The personal statement has been described to me (by an applicant to the USA, might I add) as “mechanical” and “formulaic” although it is meant to be unique and personal, as its title suggests. Perhaps applicants to both the USA and UK may think that because they write touchy feely essays for Commonapp about how their life was shaped and all. In my opinion, you do need some structure to your personal statement, but you also need to make sure it doesn’t sound computer generated. I chose to include why I want to do Medicine, how I’ve shown to have passion for it and the skills required for it (and thus elaborating on my extra-curricular activities), and how my previous experiences in the field have affected me.

Did you perform any attachment before applying?

Attachments and internships are important not just for your CV and application, but to find out if you actually like what you think you’re interested in. I (rather obviously) chose to do a few attachments at a hospital, watching surgeries, shadowing consultants, observing in Accident and Emergency etc. I found that I didn’t particularly like surgery and that I’m rather interested in oncology, which I think was useful for me. If I could go back a few years, I would also do some care work, like volunteering at a home for the aged, as such things are quite common for medical applicants and are useful to talk about at interviews.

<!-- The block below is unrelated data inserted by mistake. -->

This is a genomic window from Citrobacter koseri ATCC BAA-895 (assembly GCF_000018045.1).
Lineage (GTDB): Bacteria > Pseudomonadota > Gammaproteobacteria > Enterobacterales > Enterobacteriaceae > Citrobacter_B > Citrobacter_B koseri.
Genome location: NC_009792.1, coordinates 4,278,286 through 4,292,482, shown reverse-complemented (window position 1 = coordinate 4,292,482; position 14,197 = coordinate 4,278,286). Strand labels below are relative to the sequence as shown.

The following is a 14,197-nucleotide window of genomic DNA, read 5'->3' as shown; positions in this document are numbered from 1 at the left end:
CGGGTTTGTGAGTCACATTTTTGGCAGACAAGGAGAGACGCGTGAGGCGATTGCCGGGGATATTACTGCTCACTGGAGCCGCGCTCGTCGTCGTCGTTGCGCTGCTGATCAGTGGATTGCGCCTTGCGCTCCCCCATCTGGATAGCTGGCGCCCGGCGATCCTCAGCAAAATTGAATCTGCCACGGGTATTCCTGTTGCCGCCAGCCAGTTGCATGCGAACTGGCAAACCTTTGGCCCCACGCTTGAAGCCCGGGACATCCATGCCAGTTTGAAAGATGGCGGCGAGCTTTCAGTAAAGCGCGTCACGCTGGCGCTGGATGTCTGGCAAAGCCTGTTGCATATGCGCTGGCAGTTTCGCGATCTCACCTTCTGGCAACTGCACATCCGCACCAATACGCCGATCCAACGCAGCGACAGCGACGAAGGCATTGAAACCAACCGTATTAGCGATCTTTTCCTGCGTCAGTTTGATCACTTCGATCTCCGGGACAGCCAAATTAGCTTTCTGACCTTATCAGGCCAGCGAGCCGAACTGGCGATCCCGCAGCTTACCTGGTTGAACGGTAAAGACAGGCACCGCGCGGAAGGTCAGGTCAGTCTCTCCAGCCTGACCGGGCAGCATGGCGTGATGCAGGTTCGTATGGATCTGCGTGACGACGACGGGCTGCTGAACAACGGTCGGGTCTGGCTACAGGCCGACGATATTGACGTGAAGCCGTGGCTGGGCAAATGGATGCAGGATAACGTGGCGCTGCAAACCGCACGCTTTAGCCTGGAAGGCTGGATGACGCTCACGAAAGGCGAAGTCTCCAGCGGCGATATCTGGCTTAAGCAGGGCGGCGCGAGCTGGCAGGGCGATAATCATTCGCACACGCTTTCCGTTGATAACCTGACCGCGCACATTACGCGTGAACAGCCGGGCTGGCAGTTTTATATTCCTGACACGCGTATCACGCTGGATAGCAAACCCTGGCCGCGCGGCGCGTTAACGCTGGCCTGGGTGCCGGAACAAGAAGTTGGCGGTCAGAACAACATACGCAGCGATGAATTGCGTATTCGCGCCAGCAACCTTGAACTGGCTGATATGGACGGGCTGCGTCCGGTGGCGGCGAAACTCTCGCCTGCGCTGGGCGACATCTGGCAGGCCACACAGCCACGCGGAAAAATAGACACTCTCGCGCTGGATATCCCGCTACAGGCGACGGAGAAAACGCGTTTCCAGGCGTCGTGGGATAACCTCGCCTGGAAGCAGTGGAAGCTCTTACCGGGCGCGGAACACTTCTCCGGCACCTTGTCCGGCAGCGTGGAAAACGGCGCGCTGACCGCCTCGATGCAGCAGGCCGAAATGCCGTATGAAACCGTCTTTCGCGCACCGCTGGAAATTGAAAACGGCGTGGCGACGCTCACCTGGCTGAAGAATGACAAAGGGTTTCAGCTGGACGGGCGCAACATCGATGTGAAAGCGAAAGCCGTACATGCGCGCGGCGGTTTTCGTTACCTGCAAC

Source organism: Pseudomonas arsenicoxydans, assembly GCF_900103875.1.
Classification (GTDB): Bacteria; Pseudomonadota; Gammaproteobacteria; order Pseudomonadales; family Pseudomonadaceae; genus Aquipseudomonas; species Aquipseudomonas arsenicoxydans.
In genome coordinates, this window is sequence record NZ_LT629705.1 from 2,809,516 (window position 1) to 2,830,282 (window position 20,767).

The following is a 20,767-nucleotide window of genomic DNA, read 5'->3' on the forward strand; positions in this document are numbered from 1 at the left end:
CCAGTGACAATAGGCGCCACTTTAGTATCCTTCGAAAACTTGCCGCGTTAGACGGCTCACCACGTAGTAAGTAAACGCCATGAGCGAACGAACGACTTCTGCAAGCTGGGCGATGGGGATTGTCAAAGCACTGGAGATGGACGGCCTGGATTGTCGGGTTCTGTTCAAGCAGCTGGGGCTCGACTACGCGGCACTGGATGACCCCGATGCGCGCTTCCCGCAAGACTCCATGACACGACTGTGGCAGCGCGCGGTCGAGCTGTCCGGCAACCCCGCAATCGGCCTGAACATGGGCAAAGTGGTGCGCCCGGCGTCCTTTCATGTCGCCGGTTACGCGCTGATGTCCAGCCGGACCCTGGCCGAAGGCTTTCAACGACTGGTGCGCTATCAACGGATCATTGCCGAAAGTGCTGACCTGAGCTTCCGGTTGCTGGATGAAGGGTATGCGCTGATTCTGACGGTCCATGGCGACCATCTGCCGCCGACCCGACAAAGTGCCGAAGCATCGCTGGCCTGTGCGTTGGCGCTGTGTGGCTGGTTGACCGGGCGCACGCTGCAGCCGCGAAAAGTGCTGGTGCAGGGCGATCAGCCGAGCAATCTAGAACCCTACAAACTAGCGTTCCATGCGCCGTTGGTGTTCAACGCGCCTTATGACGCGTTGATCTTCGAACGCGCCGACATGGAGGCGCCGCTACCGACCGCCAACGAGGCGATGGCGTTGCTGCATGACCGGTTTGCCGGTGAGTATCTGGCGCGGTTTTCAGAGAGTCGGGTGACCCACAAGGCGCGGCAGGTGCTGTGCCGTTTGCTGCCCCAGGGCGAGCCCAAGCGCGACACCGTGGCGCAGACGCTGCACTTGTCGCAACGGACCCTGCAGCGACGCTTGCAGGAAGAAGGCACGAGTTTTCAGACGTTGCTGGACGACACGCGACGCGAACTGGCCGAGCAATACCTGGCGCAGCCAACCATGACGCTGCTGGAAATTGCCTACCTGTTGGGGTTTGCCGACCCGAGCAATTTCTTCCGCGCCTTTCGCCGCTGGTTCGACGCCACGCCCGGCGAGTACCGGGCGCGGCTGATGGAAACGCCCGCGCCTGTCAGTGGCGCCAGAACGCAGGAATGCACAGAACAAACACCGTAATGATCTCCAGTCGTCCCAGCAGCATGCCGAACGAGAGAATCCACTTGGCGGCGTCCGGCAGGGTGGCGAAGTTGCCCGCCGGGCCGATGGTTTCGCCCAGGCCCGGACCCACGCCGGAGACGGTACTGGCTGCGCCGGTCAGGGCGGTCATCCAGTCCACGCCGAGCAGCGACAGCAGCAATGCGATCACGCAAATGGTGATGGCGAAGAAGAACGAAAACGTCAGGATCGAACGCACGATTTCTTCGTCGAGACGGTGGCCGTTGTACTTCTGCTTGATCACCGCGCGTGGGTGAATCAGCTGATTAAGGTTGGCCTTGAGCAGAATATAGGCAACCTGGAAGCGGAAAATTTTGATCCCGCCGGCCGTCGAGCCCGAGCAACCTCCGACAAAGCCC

What ECAs did you participate in?

Leadership and organisation is something all universities and subjects appreciate. You want to be able to stand out in a crowd of thousands. I’d say stick to your strengths, wherever they may lie, and be the best at whatever it is. Don’t force yourself to do something you don’t like because you want a nicer CV. You might hate it, and you might not do as well. For me, notable ECAs included music (orchestra), sports (basketball and badminton), leadership (Student Council), charity (founding a volunteer/charity organisation in my school), public speaking (Model United Nations), organisation (Student Council committee, organising an MUN conference, organising events for the charity organisation). So there you see I did things I like, and thus had the passion to excel at each.